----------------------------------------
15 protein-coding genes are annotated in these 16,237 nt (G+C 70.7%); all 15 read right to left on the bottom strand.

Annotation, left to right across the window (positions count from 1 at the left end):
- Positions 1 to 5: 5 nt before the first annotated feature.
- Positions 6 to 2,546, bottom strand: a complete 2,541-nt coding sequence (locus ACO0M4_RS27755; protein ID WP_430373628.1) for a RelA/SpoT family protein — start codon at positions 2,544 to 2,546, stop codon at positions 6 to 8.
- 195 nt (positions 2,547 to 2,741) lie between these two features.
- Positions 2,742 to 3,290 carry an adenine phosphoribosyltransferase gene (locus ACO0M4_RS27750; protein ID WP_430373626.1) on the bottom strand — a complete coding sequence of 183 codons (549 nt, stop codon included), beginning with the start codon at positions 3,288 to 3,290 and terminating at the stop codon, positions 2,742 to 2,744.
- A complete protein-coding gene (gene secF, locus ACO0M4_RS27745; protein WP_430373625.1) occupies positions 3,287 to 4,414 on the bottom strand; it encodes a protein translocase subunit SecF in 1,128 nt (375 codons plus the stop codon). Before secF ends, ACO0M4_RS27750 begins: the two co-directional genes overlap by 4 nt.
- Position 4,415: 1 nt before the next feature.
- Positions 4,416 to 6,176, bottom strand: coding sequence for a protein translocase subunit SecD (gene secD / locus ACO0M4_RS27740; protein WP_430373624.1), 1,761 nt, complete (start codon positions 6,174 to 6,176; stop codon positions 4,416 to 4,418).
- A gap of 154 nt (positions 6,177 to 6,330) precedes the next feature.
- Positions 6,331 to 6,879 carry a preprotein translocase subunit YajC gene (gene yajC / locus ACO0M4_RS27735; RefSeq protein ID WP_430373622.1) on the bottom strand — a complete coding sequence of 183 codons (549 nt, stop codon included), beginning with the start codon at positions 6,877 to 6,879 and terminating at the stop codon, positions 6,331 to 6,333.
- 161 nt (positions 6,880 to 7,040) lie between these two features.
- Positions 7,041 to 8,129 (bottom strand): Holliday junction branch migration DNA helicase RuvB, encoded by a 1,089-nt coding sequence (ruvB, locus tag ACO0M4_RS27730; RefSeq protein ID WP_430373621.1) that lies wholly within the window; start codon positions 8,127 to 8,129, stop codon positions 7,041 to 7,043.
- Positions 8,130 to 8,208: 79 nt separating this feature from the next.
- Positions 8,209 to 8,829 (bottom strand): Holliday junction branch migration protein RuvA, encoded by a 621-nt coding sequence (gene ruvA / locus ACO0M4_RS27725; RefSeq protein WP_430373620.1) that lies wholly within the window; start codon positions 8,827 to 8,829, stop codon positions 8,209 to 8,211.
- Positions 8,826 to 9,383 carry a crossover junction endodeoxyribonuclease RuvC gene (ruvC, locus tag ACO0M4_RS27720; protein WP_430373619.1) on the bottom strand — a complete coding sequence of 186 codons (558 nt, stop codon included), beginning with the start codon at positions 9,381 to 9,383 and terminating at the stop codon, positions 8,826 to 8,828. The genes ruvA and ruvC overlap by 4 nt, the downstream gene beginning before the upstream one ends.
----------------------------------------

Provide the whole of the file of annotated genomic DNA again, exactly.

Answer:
15 protein-coding genes are annotated in these 16,237 nt (G+C 70.7%); all 15 read right to left on the bottom strand.

Annotation, left to right across the window (positions count from 1 at the left end):
- Positions 1 to 5: 5 nt before the first annotated feature.
- Positions 6 to 2,546, bottom strand: a complete 2,541-nt coding sequence (locus ACO0M4_RS27755; protein ID WP_430373628.1) for a RelA/SpoT family protein — start codon at positions 2,544 to 2,546, stop codon at positions 6 to 8.
- 195 nt (positions 2,547 to 2,741) lie between these two features.
- Positions 2,742 to 3,290 carry an adenine phosphoribosyltransferase gene (locus ACO0M4_RS27750; protein ID WP_430373626.1) on the bottom strand — a complete coding sequence of 183 codons (549 nt, stop codon included), beginning with the start codon at positions 3,288 to 3,290 and terminating at the stop codon, positions 2,742 to 2,744.
- A complete protein-coding gene (gene secF, locus ACO0M4_RS27745; protein WP_430373625.1) occupies positions 3,287 to 4,414 on the bottom strand; it encodes a protein translocase subunit SecF in 1,128 nt (375 codons plus the stop codon). Before secF ends, ACO0M4_RS27750 begins: the two co-directional genes overlap by 4 nt.
- Position 4,415: 1 nt before the next feature.
- Positions 4,416 to 6,176, bottom strand: coding sequence for a protein translocase subunit SecD (gene secD / locus ACO0M4_RS27740; protein WP_430373624.1), 1,761 nt, complete (start codon positions 6,174 to 6,176; stop codon positions 4,416 to 4,418).
- A gap of 154 nt (positions 6,177 to 6,330) precedes the next feature.
- Positions 6,331 to 6,879 carry a preprotein translocase subunit YajC gene (gene yajC / locus ACO0M4_RS27735; RefSeq protein ID WP_430373622.1) on the bottom strand — a complete coding sequence of 183 codons (549 nt, stop codon included), beginning with the start codon at positions 6,877 to 6,879 and terminating at the stop codon, positions 6,331 to 6,333.
- 161 nt (positions 6,880 to 7,040) lie between these two features.
- Positions 7,041 to 8,129 (bottom strand): Holliday junction branch migration DNA helicase RuvB, encoded by a 1,089-nt coding sequence (ruvB, locus tag ACO0M4_RS27730; RefSeq protein ID WP_430373621.1) that lies wholly within the window; start codon positions 8,127 to 8,129, stop codon positions 7,041 to 7,043.
- Positions 8,130 to 8,208: 79 nt separating this feature from the next.
- Positions 8,209 to 8,829 (bottom strand): Holliday junction branch migration protein RuvA, encoded by a 621-nt coding sequence (gene ruvA / locus ACO0M4_RS27725; RefSeq protein WP_430373620.1) that lies wholly within the window; start codon positions 8,827 to 8,829, stop codon positions 8,209 to 8,211.
- Positions 8,826 to 9,383 carry a crossover junction endodeoxyribonuclease RuvC gene (ruvC, locus tag ACO0M4_RS27720; protein WP_430373619.1) on the bottom strand — a complete coding sequence of 186 codons (558 nt, stop codon included), beginning with the start codon at positions 9,381 to 9,383 and terminating at the stop codon, positions 8,826 to 8,828. The genes ruvA and ruvC overlap by 4 nt, the downstream gene beginning before the upstream one ends.